The Ultimate Guide to RV Camping in Tennessee

Travel Inspiration

RV camping in Tennessee is an excellent way to vacation! Tennessee has beautiful nature areas, bustling cities, great food, and notoriously great music as well. Cities like Nashville, Memphis, and Knoxville are full of fun and interesting things to do with families. The Obed Wild and Scenic River twists and turns through the Appalachian Mountains, and you’ll find museums, amusement parks, and other entertainment as well.

If you’re planning an RV camping trip to Tennessee, this guide will help! We’ll go over everything you need for an epic Tennessee RV trip. From what you need to prep for ahead of time to where to stay and what to do, we’ve got you covered.

Preparing for RV Camping

Of course, the first step to an RV camping trip in Tennessee is securing an RV! If you don’t have your own RV, you can rent one through RVshare. Once you have an RV, you’ll want to make sure you have everything packed that you’ll need for your trip.

Choosing the right RV for your needs

If you’re renting an RV, it’s helpful to think about what you need in a vehicle before you start looking. Begin by thinking about the number of people going on your trip. A big family or group is going to need a bigger RV, like a Class A motorhome or a Class C camper. If you’re camping as a couple, or even heading out on a solo trip, you can get by with a smaller vehicle like a Class B campervan or a pop-up trailer.

You’ll also want to think about the extra perks you may want in an RV. A campervan won’t have many amenities, and may not even have a bathroom. Class A motorhomes, on the other hand, can have extravagant extras like washing machines, entertainment centers, and even fireplaces.

Finally, consider how you’ll get around once you’ve set up camp. Is there public transportation or a park shuttle that will get you around? If you’re driving a campervan, you can use that for your day trips and just drive back to camp each night. And if you’re pulling a trailer, you can use the vehicle that tows the trailer to drive around once you’ve unhitched. However, if you have a larger RV, you may need to tow a vehicle behind you that you can use.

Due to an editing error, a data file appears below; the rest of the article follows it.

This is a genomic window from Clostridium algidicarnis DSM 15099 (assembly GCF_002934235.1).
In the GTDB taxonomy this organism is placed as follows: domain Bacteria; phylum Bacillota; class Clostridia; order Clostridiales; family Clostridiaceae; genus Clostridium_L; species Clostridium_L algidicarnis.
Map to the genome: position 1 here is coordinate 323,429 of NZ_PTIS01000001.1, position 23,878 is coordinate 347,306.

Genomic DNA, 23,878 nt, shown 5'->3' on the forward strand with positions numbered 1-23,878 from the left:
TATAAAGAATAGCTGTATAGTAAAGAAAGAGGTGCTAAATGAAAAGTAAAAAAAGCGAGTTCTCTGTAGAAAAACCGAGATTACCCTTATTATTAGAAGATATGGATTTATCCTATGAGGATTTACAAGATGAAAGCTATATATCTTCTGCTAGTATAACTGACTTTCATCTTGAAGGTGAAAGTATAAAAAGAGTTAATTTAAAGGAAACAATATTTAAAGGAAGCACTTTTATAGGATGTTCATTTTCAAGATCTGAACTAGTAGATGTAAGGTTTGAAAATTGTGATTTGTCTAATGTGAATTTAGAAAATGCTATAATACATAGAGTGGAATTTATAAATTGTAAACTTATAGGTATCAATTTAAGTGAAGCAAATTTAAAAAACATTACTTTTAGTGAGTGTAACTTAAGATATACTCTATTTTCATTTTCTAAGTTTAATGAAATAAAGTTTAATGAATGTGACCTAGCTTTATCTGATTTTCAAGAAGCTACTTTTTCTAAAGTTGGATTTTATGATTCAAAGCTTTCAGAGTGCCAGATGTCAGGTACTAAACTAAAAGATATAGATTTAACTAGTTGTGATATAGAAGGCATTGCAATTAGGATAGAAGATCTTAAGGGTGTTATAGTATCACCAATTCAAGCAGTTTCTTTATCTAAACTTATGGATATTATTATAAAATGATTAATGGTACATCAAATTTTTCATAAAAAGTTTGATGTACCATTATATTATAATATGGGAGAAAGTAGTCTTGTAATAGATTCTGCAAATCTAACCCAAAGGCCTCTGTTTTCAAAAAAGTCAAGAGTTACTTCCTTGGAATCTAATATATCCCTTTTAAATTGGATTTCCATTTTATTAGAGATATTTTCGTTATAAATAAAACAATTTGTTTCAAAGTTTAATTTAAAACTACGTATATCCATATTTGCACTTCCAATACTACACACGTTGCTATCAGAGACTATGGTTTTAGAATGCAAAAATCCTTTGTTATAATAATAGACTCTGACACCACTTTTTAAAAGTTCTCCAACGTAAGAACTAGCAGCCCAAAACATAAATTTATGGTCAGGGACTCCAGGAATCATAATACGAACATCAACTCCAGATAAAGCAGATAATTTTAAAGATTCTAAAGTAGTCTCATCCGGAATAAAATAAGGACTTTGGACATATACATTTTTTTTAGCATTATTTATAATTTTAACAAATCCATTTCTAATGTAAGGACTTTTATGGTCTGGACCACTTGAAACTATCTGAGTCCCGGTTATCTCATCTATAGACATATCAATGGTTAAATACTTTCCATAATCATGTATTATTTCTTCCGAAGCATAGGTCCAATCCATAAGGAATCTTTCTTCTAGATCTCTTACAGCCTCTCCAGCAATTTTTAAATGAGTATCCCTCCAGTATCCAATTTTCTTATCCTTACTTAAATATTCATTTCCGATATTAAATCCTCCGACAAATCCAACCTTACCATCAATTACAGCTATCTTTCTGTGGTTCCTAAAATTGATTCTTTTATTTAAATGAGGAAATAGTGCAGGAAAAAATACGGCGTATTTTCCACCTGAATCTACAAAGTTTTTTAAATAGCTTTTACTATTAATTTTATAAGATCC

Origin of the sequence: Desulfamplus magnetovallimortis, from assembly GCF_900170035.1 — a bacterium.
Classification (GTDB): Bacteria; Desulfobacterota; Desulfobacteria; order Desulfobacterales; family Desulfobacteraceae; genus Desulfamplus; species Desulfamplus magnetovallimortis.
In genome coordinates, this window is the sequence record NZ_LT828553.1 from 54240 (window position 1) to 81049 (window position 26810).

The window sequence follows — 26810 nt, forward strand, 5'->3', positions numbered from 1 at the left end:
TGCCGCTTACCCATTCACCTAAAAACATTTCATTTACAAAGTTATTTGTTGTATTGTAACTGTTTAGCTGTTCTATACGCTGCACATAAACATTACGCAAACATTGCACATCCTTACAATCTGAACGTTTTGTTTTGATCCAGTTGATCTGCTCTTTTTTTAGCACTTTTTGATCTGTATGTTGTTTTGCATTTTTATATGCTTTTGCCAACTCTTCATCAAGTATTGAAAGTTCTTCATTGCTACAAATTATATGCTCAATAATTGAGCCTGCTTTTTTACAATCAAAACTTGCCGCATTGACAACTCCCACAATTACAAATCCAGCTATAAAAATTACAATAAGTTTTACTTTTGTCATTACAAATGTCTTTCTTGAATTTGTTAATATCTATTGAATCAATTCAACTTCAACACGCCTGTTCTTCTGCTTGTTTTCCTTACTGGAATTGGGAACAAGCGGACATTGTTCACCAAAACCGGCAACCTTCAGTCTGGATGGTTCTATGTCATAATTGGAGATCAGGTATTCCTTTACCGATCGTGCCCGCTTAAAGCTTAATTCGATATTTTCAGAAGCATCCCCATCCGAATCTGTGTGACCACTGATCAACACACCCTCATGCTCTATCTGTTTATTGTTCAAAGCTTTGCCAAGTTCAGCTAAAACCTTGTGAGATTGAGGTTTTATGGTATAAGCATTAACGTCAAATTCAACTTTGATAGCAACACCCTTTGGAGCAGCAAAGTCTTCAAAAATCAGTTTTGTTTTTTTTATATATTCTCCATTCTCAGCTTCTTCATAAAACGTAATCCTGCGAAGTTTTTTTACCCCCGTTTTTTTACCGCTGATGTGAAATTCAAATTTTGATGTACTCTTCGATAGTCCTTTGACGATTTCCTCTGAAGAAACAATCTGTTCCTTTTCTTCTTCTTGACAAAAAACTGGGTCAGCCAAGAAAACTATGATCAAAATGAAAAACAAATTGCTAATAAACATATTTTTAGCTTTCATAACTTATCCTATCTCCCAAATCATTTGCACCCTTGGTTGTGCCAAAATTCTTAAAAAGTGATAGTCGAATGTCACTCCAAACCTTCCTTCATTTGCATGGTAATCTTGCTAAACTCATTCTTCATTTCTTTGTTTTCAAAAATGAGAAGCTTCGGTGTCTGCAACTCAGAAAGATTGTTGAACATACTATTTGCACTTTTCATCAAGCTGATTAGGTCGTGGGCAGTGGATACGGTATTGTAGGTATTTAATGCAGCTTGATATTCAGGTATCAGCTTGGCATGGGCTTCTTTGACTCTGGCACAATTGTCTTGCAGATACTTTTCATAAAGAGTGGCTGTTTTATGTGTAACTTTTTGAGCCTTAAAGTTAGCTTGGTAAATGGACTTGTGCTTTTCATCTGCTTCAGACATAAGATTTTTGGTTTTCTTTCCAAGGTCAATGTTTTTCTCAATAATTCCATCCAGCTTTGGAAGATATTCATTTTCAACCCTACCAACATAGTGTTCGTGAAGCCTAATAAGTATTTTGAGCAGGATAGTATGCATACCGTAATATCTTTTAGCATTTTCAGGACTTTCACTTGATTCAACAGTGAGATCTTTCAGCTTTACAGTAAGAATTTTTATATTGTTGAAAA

Packing essentials for a successful trip

When you’re packing for an RV camping trip, you want to make sure you have everything you’ll need but not overpack and add extra weight to your RV! It might be helpful to make two packing lists – one for your personal gear and one for your RV supplies.

Personal Packing List:

  • Clothing – be sure to pack enough for your trip, or enough for between laundry days
  • Toiletries
  • Medications
  • Bug spray or citronella candles
  • Sunscreen
  • First Aid kit
  • Outdoor recreation clothing (hiking boots, bathing suit, or other specialized clothing)
  • Winter or summer accessories (winter hats, gloves, sun hat, etc)
  • Flashlight
  • Entertainment (books, games, movies)
  • Extra batteries
  • Groceries
  • Electronics & chargers
  • Pet supplies
  • Quarters for showers or laundry

When making your RV packing list, check the listing to see what’s included with your rental. Some rentals supply very few of the things you’ll need like dishes, linens, and even outdoor equipment or chairs while others include them. Once you know what your rental comes with, you can plan the rest of your list.

RV Packing List:

  • Pots & pans
  • Dishes